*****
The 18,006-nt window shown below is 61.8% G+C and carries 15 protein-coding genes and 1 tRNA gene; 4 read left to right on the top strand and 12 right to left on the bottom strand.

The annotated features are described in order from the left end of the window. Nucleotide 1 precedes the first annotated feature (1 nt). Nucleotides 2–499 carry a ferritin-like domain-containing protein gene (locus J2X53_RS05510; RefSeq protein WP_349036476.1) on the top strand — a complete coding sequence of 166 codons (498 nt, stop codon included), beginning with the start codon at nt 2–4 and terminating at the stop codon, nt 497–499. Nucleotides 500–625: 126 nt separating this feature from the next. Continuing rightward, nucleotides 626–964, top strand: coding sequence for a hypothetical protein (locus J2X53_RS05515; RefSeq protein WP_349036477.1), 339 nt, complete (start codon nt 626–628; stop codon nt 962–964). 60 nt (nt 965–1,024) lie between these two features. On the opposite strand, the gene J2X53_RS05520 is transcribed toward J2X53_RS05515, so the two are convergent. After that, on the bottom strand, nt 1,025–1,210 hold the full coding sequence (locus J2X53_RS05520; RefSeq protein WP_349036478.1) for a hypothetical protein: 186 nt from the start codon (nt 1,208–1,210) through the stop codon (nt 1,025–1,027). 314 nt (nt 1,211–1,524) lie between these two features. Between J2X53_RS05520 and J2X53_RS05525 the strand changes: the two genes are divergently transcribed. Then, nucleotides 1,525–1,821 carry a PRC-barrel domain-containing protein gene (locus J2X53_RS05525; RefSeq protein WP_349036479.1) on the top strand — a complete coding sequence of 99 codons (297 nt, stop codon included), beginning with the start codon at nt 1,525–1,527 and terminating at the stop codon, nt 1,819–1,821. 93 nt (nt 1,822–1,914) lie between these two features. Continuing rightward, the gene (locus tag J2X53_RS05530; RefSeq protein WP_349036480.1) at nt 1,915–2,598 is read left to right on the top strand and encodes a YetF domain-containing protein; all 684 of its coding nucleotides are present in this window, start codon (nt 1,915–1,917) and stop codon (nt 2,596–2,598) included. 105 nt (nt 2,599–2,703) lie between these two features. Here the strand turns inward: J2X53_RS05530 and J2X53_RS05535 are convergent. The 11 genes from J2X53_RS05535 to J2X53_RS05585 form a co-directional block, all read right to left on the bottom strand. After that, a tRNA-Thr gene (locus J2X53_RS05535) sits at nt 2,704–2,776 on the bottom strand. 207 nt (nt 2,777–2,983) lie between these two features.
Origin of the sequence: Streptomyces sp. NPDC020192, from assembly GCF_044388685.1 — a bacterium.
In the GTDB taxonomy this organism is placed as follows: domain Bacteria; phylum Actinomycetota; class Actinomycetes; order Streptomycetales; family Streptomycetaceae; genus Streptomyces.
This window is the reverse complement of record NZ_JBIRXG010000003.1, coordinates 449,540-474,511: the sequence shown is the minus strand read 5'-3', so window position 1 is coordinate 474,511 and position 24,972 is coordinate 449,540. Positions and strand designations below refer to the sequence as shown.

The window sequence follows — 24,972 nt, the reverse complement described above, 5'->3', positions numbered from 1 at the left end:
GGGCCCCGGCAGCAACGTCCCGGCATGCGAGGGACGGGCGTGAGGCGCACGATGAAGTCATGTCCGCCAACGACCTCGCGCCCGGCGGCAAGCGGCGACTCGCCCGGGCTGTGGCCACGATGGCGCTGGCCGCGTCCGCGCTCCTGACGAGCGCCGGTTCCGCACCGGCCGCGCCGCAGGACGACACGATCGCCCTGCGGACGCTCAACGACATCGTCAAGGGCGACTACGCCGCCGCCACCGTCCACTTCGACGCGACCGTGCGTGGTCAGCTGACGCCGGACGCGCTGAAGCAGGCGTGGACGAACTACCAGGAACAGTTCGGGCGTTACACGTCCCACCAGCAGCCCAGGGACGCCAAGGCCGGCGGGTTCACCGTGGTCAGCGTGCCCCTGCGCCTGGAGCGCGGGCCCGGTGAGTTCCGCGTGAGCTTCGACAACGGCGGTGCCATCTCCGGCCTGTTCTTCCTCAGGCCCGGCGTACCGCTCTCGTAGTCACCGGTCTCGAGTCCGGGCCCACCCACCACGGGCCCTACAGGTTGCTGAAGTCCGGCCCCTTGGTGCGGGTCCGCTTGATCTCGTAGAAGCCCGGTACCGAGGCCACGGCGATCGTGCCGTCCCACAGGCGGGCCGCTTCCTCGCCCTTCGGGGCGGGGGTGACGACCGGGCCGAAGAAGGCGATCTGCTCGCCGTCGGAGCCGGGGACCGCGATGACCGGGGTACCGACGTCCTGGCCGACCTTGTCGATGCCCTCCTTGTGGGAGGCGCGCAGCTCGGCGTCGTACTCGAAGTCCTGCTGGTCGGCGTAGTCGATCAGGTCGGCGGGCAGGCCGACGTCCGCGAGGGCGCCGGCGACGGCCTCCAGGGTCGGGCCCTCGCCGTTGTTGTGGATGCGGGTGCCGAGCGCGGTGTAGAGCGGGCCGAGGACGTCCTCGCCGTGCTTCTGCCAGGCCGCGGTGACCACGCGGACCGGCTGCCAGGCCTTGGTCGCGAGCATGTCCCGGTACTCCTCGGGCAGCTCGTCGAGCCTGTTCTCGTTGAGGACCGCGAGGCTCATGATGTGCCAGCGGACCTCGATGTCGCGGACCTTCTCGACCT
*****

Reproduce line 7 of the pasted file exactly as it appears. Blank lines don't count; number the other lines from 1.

GGGCCCCGGCAGCAACGTCCCGGCATGCGAGGGACGGGCGTGAGGCGCACGATGAAGTCATGTCCGCCAACGACCTCGCGCCCGGCGGCAAGCGGCGACTCGCCCGGGCTGTGGCCACGATGGCGCTGGCCGCGTCCGCGCTCCTGACGAGCGCCGGTTCCGCACCGGCCGCGCCGCAGGACGACACGATCGCCCTGCGGACGCTCAACGACATCGTCAAGGGCGACTACGCCGCCGCCACCGTCCACTTCGACGCGACCGTGCGTGGTCAGCTGACGCCGGACGCGCTGAAGCAGGCGTGGACGAACTACCAGGAACAGTTCGGGCGTTACACGTCCCACCAGCAGCCCAGGGACGCCAAGGCCGGCGGGTTCACCGTGGTCAGCGTGCCCCTGCGCCTGGAGCGCGGGCCCGGTGAGTTCCGCGTGAGCTTCGACAACGGCGGTGCCATCTCCGGCCTGTTCTTCCTCAGGCCCGGCGTACCGCTCTCGTAGTCACCGGTCTCGAGTCCGGGCCCACCCACCACGGGCCCTACAGGTTGCTGAAGTCCGGCCCCTTGGTGCGGGTCCGCTTGATCTCGTAGAAGCCCGGTACCGAGGCCACGGCGATCGTGCCGTCCCACAGGCGGGCCGCTTCCTCGCCCTTCGGGGCGGGGGTGACGACCGGGCCGAAGAAGGCGATCTGCTCGCCGTCGGAGCCGGGGACCGCGATGACCGGGGTACCGACGTCCTGGCCGACCTTGTCGATGCCCTCCTTGTGGGAGGCGCGCAGCTCGGCGTCGTACTCGAAGTCCTGCTGGTCGGCGTAGTCGATCAGGTCGGCGGGCAGGCCGACGTCCGCGAGGGCGCCGGCGACGGCCTCCAGGGTCGGGCCCTCGCCGTTGTTGTGGATGCGGGTGCCGAGCGCGGTGTAGAGCGGGCCGAGGACGTCCTCGCCGTGCTTCTGCCAGGCCGCGGTGACCACGCGGACCGGCTGCCAGGCCTTGGTCGCGAGCATGTCCCGGTACTCCTCGGGCAGCTCGTCGAGCCTGTTCTCGTTGAGGACCGCGAGGCTCATGATGTGCCAGCGGACCTCGATGTCGCGGACCTTCTCGACCT